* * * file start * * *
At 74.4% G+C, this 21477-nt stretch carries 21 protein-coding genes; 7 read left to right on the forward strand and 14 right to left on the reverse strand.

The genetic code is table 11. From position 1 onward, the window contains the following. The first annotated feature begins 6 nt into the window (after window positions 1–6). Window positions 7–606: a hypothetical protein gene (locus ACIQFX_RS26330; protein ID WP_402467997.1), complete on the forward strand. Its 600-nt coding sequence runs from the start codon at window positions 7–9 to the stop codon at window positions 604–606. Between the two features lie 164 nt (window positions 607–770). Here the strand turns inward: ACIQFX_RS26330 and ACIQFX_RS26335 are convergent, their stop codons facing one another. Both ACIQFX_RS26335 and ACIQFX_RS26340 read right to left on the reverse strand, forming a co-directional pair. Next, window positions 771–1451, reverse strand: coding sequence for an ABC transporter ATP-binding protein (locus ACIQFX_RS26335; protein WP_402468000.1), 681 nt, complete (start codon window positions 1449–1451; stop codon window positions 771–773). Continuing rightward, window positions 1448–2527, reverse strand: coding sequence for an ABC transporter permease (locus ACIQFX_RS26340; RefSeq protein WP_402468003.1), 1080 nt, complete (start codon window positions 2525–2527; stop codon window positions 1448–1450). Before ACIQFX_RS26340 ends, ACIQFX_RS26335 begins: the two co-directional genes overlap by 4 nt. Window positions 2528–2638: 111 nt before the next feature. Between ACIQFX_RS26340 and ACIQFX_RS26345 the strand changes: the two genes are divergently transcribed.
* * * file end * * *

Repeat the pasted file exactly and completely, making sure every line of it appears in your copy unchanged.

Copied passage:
At 74.4% G+C, this 21477-nt stretch carries 21 protein-coding genes; 7 read left to right on the forward strand and 14 right to left on the reverse strand.

The genetic code is table 11. From position 1 onward, the window contains the following. The first annotated feature begins 6 nt into the window (after window positions 1–6). Window positions 7–606: a hypothetical protein gene (locus ACIQFX_RS26330; protein ID WP_402467997.1), complete on the forward strand. Its 600-nt coding sequence runs from the start codon at window positions 7–9 to the stop codon at window positions 604–606. Between the two features lie 164 nt (window positions 607–770). Here the strand turns inward: ACIQFX_RS26330 and ACIQFX_RS26335 are convergent, their stop codons facing one another. Both ACIQFX_RS26335 and ACIQFX_RS26340 read right to left on the reverse strand, forming a co-directional pair. Next, window positions 771–1451, reverse strand: coding sequence for an ABC transporter ATP-binding protein (locus ACIQFX_RS26335; protein WP_402468000.1), 681 nt, complete (start codon window positions 1449–1451; stop codon window positions 771–773). Continuing rightward, window positions 1448–2527, reverse strand: coding sequence for an ABC transporter permease (locus ACIQFX_RS26340; RefSeq protein WP_402468003.1), 1080 nt, complete (start codon window positions 2525–2527; stop codon window positions 1448–1450). Before ACIQFX_RS26340 ends, ACIQFX_RS26335 begins: the two co-directional genes overlap by 4 nt. Window positions 2528–2638: 111 nt before the next feature. Between ACIQFX_RS26340 and ACIQFX_RS26345 the strand changes: the two genes are divergently transcribed.